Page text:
The Island of Sarney was a quiet place. Twin sister to Guernsey in the channel isles, the weather was mild and lovely, the land was rich, and the fishing was good.
The few gentry who owned the island could prosper there, in a quiet sort of way. Dorian Lysa, Esq. – Dori to his friends – might have preferred to prosper in a less quiet way, but considering all his family's other lands had been lost piece by piece until this was the last holding, he knew he was lucky enough to have what he did.
Still, he sat in the garden with a glass of fine wine – Sarney's proximity to France was a benefit – and allowed his mind to wander.
The manor house was solid and in good repair, at least – if a touch small – and the weather was good, and those few servants they had left were competent and loyal to a fault. Dori knew he'd have lost the Sarney holding too without them. A thrifty housekeeper and an honest butler were more than worth their keep, that was certain.
It was just as well Dori was a widower, with no wife to disappoint, and his son and heir – known to all as Ori – had inherited none of his parents' and grandparents' expensive tastes that had left their family here. No, Ori was a good lad, quiet and studious, with a mind for numbers that never failed to astonish Dori when he was home from university.
In his lowest moments, Dori comforted himself that Ori might very well be the salvation of their house. Dori himself had begun quietly investing in commerce in hopes of increasing their fortunes, no more than was right for a gentleman – but if Ori took it up, with his mind...
They might no longer be gentry, a family of shipping merchants perhaps; but their family would go on.
They had to. They were, after all, the last of their house – and Dori spent a quiet moment to mourn again for his dear departed sister and her only child.
Who could know what had become of dear sweet Nori, run away to sea so many years ago? Killed, no doubt, when the vessel was taken by pirates. Nori was Dori's ward now, he'd made sure of that, but he had not been able to get Nori's father and stepmother to sign the papers until after Nori was lost to them all. Signed on as a deck hand on that poor doomed merchant vessel – and how cheerful Nori's final letter to him had been, praising the time spent visiting Sarney and learning to sail with the old salts. Such a wild little thing Nori had been, and Dori's sister – a bit of a wild thing herself – had only laughed and encouraged her only child's every impulse.
How hard it had been for Nori, to lose both mother and all that freedom in one fell swoop.
How different might things have been, if Dori's brother-in-law had been made to see reason before Nori took such drastic measures? Dori had little enough income for himself and Ori, but he'd have gladly made it stretch to cover Nori too.
Ah, but bygones were bygones, and Dori sipped his wine and sighed up at the brilliant stars overhead.
As far as his family had fallen since his opulent youth, at least they still had Sarney. Dori was glad he'd chosen it as the last holdout, when so much was lost. The weather was always mild and it was a quiet island, lending to a quiet life that did not overly strain an already tight pocketbook. There were few parties expected, and none at all of the lavish affairs that would have ruined him.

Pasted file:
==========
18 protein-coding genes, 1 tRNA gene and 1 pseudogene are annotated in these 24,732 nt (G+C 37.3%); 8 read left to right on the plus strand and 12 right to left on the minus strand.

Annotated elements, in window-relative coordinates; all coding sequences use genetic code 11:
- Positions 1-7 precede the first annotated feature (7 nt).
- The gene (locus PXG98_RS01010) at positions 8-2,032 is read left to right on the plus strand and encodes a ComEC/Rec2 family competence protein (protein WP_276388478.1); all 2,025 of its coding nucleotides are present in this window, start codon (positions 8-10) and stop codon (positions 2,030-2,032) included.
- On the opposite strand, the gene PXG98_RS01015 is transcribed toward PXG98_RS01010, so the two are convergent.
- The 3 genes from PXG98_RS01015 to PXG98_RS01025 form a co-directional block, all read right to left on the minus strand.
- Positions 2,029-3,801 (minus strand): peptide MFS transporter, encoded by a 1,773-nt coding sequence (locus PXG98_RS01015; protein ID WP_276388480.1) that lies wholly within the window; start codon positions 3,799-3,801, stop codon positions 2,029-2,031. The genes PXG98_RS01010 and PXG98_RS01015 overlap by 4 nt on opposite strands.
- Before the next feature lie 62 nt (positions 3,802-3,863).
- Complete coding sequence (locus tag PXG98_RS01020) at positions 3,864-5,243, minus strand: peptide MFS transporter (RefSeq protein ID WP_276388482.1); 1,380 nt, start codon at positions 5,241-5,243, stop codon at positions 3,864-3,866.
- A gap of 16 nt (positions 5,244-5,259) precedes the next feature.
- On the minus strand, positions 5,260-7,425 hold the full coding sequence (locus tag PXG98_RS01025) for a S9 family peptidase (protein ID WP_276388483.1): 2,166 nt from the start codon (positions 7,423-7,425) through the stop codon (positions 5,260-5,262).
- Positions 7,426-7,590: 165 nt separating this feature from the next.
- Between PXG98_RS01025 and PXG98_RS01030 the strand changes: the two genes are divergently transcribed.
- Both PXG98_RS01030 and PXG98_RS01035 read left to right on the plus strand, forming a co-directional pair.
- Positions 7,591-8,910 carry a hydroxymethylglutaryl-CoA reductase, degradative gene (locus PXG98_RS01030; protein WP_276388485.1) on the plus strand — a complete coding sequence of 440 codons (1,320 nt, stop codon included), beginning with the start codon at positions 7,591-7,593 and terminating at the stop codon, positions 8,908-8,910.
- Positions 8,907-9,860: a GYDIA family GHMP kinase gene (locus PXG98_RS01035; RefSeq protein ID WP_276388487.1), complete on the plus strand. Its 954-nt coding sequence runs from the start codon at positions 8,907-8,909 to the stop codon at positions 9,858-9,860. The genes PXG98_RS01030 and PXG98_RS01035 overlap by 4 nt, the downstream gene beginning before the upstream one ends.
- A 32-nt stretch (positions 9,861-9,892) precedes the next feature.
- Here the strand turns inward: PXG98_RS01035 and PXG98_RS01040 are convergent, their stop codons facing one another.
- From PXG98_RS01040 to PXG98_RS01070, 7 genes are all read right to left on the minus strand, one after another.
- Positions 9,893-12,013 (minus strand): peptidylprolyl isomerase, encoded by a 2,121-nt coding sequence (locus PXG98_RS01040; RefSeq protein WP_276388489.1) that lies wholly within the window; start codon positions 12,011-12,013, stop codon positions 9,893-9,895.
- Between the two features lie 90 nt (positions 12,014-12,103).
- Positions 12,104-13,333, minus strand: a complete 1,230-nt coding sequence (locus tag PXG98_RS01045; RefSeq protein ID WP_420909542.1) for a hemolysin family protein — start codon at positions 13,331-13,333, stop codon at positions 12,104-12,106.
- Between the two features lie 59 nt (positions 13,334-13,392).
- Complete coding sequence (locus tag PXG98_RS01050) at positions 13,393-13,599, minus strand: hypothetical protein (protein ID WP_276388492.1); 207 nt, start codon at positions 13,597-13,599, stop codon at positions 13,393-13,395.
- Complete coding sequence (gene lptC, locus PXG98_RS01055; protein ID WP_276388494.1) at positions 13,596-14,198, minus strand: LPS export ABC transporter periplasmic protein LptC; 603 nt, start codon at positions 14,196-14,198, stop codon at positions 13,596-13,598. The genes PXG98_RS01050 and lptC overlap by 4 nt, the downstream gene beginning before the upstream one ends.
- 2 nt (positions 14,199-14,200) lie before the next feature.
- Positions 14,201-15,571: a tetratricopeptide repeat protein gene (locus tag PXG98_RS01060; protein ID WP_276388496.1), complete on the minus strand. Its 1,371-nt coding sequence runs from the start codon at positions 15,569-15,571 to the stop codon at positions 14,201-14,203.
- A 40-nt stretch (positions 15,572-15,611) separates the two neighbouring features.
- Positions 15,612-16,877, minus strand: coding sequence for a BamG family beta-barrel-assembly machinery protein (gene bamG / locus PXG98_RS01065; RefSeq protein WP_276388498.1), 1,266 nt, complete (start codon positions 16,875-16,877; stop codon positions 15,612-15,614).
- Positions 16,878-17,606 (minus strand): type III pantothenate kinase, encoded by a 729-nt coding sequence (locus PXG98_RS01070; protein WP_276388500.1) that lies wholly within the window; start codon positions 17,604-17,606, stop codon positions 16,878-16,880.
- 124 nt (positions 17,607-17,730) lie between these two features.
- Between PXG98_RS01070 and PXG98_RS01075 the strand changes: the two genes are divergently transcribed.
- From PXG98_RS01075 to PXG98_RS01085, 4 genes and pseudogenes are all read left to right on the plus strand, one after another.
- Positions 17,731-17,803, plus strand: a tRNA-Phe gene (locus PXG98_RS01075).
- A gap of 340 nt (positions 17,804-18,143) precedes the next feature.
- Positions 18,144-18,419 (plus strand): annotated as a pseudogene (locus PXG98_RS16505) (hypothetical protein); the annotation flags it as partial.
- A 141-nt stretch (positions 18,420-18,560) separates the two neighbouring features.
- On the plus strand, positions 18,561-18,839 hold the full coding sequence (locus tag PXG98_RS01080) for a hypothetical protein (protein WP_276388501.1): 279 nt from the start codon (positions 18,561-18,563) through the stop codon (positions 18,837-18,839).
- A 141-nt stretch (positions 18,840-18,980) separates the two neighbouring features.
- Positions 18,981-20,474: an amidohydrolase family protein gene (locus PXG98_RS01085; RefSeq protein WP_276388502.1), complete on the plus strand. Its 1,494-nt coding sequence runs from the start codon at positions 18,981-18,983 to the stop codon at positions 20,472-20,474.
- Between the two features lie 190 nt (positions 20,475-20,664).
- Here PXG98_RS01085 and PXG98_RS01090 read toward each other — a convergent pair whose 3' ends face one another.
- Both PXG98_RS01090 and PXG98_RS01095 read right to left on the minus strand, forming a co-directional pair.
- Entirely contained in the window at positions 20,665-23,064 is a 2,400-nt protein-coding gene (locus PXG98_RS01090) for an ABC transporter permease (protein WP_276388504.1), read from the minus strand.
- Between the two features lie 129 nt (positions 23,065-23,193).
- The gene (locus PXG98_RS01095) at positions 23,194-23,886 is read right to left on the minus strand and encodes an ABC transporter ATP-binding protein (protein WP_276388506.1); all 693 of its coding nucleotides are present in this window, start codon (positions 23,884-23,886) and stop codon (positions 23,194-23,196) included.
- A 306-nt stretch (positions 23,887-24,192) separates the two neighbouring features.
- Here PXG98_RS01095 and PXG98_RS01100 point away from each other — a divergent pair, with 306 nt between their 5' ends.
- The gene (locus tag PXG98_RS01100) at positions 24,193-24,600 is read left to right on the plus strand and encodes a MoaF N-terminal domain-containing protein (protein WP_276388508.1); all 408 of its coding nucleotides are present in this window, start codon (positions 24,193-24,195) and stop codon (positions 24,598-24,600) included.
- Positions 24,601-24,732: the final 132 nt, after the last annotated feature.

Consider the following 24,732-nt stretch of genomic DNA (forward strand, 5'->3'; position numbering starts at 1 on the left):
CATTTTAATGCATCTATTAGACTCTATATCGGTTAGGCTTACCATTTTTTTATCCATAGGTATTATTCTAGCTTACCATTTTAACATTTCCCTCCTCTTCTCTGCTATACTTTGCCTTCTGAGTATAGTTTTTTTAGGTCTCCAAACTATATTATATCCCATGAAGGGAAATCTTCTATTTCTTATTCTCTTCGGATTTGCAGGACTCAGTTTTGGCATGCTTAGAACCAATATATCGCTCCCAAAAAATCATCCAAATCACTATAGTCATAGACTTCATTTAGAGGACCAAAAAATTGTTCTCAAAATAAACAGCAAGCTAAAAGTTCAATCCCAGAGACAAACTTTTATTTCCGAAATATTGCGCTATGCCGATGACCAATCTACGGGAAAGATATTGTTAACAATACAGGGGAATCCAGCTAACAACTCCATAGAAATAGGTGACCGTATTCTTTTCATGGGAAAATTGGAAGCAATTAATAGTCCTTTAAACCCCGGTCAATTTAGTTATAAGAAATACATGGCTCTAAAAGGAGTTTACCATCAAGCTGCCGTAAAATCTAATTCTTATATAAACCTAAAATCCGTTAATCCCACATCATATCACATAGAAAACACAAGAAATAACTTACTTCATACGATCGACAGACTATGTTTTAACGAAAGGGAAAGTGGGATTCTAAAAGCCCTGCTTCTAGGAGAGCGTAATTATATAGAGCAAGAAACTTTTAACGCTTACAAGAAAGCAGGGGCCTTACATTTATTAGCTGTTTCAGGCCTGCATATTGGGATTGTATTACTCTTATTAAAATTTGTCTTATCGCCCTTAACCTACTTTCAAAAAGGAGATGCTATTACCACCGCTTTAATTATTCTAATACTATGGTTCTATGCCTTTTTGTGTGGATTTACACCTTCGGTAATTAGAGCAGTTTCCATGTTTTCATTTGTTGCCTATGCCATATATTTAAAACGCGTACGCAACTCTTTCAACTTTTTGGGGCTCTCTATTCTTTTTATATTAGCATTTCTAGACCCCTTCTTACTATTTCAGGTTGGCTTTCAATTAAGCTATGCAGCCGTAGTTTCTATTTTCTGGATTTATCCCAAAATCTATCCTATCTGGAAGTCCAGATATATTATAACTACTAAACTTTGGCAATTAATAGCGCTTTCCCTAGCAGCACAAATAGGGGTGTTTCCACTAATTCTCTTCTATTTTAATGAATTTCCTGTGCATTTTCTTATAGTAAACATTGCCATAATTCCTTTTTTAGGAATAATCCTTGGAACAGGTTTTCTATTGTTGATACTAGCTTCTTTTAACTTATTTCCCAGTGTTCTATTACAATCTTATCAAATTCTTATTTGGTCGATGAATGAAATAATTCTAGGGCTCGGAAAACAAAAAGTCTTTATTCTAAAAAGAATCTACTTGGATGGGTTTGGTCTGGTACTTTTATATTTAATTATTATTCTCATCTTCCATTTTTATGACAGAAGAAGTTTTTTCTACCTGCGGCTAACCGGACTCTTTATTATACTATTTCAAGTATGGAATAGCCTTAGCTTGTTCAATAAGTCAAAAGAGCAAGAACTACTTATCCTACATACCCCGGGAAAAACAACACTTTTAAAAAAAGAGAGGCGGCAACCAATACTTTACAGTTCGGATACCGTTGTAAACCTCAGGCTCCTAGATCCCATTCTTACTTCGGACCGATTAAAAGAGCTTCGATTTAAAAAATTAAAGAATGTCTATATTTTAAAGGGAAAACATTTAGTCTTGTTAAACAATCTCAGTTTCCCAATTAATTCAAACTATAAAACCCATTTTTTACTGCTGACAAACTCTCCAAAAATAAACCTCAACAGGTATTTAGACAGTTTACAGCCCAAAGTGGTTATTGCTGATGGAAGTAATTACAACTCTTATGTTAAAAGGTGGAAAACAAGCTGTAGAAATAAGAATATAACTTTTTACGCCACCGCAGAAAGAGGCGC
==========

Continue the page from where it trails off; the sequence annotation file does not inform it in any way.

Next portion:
It was a quiet and peaceful island – still near enough to mother England to send Ori to the best schools, near enough to France that a few quiet boats trading fine goods back and forth was only inevitable. Sarney's sister island of Guernsey was near enough that an afternoon sail could end in a pleasant society visit, but far enough to keep out of each other's business. The town of Port Gorey thrived with trade from all over the world – and if some of the ships who came in were privateers of the Crown, there was no shame in that. It was legal. Where would the nation be without the private men of war? It didn't bear thinking of – and their goods were excellent and varied, as well. They might be a bit rough around the edges, but they stayed in the town and the countryside was left to its peace.
...and if there were some small, fast ships who came in quick and quiet at night to shelter in hidden coves and caves, bearing no flags... Sarney was a quiet island, and there was no need to make a fuss over it.
After all, they were not preying on British ships, and it was hard to judge any who brought fine goods and trade to the island. They could all use whatever they could get.
Dori made sure his own cove was kept empty, though. No sense letting pirates so close to his home.
Wouldn't want them finding the secret stair his grandfather-many-times-removed had carved into the rocks when he was just beginning to build the family's fortunes, leading right up to the old manor's back gate to unload treasure and goods.
Oh yes, Dori could hardly judge. There were bloodstains on the old family bloodline.
Dori sipped the last of his glass of wine, and sighed again. Sarney, the first of his family's holdings, and the last as well. It was almost enough to make him wish for another pirate in the family to refresh their squandered fortunes.
But he certainly didn't have the temperament for it, and Ori sweet lad – Dori shuddered at the very thought. Of any of them, Nori might have had the stomach for it – but Nori was lost.
Dori hoped that Nori had been killed quickly in the attack. The alternative was too awful to contemplate.